Long-term services and supports, value-based care and regulatory scrutiny are among the key issues facing senior living providers one week after President Biden’s inauguration.

Policy experts discussed those and other issues affecting the industry Wednesday during a policy outlook webinar from the National Investment Center for Seniors Housing & Care.

Increased scrutiny

After its significant lobbying and education of lawmakers about senior living, said Anne Tumlinson, founder and CEO of ATI Advisory, the industry should watch for increased scrutiny and a “crackdown” on assisted living. Expect congressional hearings and pushes from lawmakers for different degrees of federal regulation in the near term, she said.

“An enormous amount of Medicaid money is going into assisted living right now. There’s a hook,” Tumlinson said. “ ‘Never again pandemic’ is now going to be part of healthcare policy going forward.”

More than 16% of assisted living residents rely on Medicaid for daily services, according to the National Center for Assisted Living.

Tumlinson said the long-term care industry, especially assisted living, has to be clear and strategic in articulating its value to federal policymakers in terms of what operators are contributing to the larger healthcare ecosystem.

“This is an administration that cares deeply about healthcare,” said Dan Mendelson, founder of Avalere Health. “Healthcare is going to be front and center.”

People investing or operating in the long-term care arena “should strap on their seatbelts because there’s going to be a lot of activity that is coming out,” he added. 

Coverage

As early as today, Mendelson said, expect a series of executive orders with a goal of expanding coverage through existing programs, including health exchanges and Medicaid. Analysts, he added, concluded that one of the ways to erase disparities in healthcare is by expanding coverage through these existing channels.

Tumlinson said that she anticipates continued rapid enrollment and value driven to consumers through Medicare Advantage plans, which she said are attractive to low-income racial minorities and people who have chronic conditions. She also anticipates expansion in Medicaid managed long-term services and supports.

Depending on what happens in the next year, Tumlinson also said she anticipates an increase in federal contributions for home- and community-based services. Senior living, and particularly assisted living, she said, receives much of those Medicaid HCBS dollars.

Much of the Medicaid HCBS in assisted living is supported via Section 1915(c) waivers. Expenditures for HCBS for all Medicaid-eligible older adults and disabled individuals through those waivers topped $6.6 billion in 2018, representing 7.1% of overall spending for long-term services and supports in 2018, according to the Centers for Medicare & Medicaid Services.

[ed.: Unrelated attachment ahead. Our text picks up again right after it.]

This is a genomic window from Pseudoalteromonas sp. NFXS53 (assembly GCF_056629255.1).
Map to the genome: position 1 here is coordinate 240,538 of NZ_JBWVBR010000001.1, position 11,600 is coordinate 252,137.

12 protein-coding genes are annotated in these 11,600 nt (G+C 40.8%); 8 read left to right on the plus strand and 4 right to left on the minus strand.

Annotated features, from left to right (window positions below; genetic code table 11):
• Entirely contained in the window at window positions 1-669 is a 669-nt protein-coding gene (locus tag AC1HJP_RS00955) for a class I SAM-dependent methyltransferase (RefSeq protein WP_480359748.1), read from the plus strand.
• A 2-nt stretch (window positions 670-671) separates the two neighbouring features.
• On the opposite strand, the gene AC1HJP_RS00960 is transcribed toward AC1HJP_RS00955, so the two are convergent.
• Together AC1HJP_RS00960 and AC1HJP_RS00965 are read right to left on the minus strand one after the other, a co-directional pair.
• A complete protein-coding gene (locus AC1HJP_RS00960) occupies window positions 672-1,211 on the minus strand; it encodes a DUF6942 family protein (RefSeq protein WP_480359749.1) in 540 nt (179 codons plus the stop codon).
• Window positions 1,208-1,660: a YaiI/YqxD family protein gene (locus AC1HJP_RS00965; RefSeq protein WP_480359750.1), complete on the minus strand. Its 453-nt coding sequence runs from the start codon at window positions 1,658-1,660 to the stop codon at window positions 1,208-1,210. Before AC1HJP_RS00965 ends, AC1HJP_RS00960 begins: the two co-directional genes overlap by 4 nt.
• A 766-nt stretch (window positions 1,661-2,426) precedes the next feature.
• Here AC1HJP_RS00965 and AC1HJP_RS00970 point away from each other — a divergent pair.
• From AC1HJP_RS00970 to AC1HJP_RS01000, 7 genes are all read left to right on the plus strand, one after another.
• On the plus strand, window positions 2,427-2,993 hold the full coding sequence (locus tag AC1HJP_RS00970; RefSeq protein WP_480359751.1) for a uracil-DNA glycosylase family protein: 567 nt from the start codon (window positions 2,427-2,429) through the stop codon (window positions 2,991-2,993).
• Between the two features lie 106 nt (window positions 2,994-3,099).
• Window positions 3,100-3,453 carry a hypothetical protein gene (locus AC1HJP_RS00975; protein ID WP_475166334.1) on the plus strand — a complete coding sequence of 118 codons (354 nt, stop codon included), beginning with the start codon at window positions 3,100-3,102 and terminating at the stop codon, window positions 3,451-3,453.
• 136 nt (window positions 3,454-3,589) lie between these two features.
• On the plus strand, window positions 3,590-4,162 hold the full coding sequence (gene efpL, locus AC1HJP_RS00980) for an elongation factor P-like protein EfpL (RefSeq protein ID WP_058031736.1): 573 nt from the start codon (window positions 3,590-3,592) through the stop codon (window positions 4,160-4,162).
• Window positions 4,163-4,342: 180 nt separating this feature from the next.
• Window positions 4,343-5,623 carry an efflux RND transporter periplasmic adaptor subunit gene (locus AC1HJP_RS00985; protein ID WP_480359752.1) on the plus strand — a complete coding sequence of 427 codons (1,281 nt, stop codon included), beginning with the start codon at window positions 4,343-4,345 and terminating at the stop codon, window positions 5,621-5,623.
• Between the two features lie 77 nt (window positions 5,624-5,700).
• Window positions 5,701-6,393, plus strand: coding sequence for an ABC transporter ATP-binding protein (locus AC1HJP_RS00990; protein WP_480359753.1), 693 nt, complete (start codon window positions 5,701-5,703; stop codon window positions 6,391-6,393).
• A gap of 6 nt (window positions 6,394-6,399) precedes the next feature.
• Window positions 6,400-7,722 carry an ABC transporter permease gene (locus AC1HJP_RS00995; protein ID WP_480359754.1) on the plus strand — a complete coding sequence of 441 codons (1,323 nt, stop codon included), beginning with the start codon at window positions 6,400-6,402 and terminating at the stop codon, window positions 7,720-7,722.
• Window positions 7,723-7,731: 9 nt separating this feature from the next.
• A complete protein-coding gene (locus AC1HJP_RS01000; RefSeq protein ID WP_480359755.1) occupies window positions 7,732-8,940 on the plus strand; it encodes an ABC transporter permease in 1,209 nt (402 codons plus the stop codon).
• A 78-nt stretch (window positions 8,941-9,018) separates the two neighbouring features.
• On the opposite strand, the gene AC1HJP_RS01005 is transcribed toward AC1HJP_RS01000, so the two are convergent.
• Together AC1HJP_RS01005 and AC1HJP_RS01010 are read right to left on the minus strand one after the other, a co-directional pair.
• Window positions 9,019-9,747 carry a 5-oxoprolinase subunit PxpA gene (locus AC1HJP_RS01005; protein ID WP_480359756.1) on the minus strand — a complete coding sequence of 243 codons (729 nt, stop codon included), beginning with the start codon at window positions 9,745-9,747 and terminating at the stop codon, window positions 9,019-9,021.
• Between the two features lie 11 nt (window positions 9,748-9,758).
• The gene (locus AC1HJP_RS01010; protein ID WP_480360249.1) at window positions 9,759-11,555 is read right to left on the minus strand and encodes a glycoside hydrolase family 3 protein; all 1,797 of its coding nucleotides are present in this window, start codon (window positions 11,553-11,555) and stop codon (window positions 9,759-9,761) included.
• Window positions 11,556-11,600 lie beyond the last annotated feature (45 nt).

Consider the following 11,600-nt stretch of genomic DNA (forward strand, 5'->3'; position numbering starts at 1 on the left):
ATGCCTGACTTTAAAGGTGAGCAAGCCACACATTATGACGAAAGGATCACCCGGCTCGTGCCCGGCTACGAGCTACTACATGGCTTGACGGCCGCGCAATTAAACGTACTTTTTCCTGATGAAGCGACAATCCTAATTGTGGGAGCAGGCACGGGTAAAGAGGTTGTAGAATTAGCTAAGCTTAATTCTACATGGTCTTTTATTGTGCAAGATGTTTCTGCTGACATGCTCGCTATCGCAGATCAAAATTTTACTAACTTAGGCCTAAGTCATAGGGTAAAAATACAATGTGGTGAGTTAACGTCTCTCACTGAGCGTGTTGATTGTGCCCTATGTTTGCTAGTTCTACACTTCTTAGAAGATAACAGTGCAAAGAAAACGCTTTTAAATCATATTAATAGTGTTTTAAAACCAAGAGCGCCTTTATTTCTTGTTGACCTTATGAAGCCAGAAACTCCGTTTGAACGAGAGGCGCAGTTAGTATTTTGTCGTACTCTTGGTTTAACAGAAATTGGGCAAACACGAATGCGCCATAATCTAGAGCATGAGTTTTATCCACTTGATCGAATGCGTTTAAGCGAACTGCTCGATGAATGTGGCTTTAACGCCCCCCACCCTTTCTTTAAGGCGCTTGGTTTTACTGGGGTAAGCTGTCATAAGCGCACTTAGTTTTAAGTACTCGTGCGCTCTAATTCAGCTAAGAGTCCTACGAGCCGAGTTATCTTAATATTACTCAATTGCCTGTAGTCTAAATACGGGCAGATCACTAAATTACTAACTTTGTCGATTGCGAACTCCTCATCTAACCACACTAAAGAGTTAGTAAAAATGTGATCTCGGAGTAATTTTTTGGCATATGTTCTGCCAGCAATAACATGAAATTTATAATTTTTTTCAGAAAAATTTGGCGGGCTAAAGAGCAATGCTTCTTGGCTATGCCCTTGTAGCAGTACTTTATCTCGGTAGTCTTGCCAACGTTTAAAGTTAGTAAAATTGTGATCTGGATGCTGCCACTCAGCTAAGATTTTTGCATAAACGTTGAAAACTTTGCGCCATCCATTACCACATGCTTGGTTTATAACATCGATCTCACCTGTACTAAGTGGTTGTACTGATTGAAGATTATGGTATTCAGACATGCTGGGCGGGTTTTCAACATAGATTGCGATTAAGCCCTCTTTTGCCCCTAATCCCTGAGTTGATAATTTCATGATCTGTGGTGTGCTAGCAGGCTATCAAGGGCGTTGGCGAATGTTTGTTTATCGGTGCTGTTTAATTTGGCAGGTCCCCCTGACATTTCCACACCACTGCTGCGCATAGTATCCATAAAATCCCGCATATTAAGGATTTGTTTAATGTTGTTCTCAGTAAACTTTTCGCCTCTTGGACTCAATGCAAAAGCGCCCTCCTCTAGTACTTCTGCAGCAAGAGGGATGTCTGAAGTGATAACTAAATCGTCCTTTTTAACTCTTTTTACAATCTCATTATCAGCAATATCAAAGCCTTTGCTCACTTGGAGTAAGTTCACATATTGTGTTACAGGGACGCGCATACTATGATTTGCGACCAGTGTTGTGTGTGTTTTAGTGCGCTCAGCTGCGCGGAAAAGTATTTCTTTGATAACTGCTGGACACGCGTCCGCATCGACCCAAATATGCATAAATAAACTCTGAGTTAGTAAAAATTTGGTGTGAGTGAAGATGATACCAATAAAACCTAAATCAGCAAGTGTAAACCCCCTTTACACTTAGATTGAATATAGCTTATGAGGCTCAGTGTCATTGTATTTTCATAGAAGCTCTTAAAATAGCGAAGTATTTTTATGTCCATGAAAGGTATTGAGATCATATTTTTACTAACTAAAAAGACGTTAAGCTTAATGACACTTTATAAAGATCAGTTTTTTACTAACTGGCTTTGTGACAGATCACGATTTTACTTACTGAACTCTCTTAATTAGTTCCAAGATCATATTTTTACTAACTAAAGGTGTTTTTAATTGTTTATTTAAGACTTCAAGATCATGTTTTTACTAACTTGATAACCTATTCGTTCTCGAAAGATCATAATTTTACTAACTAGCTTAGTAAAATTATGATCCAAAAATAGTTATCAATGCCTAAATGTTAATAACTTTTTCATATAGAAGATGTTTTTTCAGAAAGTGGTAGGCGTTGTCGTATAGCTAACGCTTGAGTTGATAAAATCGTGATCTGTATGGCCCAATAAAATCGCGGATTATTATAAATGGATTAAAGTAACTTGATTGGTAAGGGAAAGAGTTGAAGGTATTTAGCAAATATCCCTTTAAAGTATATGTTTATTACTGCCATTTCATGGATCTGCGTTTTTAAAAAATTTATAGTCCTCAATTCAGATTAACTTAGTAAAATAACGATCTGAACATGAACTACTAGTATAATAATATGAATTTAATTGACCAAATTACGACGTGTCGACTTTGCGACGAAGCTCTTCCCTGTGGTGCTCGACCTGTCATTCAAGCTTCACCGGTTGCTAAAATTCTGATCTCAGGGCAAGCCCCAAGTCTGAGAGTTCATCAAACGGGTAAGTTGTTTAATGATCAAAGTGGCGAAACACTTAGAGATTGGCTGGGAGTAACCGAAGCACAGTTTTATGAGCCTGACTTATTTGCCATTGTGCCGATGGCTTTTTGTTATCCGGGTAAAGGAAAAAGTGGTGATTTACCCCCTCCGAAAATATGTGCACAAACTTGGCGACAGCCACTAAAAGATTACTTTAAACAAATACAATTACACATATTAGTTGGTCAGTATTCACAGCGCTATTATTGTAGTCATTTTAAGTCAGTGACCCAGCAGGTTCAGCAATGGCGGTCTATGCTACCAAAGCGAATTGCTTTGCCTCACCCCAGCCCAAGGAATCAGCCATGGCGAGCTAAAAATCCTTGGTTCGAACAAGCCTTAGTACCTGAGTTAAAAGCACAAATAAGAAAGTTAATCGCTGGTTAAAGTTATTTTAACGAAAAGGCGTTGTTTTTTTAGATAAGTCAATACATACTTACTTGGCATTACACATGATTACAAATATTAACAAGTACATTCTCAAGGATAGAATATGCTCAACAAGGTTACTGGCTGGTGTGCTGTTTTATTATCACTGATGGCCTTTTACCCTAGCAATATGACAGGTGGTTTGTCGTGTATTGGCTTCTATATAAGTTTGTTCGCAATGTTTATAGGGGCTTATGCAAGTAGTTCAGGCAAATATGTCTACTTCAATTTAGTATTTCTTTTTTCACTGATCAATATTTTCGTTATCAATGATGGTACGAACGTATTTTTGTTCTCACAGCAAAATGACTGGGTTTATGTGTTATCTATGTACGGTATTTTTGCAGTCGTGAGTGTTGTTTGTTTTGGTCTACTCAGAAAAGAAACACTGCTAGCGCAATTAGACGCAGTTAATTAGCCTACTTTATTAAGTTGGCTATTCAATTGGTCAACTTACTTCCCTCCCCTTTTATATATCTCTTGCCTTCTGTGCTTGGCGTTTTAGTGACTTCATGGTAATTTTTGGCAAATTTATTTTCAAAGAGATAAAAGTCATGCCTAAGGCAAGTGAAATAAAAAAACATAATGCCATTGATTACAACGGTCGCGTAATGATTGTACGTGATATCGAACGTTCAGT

Bob Kramer, NIC co-founder and strategic adviser, as well as president of Nexus Insights, co-moderated the webinar with Lynne Katzmann, Ph.D., president and CEO of Juniper Communities, which led the formation of a Medicare Advantage Plan called Perennial Advantage Plan and whose Connect4Life care coordination model is finding its way into senior living communities across the country under the terms of a five-year licensing agreement between Juniper and Medicare Advantage plan developer and administrator AllyAlign Health.

Kramer said that Medicare Advantage membership has experienced explosive growth, with 36% of eligible beneficiaries enrolled. Some estimates show those numbers increasing to 50% as soon as 2025, he added.

But Mendelson cautioned that the Biden administration will not just give “blank checks” to Medicare Advantage plans. Assisted living and skilled nursing providers, as well as investors in the sector, he said, should expect more scrutiny related to the beneficiary experience, quality and marketing practices. 

Proving value

“Learning to navigate in this context — having outstanding data, proving your value, having relationships with the people doing capitation work in our area — will become even more important as we move forward,” Mendelson said.

Assisted living needs to become more involved in these discussions, he added.

“If you want to shape the future of Medicare Advantage policy, you have to have a positive vision for what that means in your buildings,” Mendelson said.

“Assisted living was put on the map as part of the healthcare continuum as a result of lobbying for healthcare relief dollars to go to the sector,” Kramer said. “Now there are great opportunities for the assisted living sector with regard to how it can show how it can deliver using these programs, but at the same time, it had better be ready, because others will be eager to take those dollars if assisted living isn’t.”

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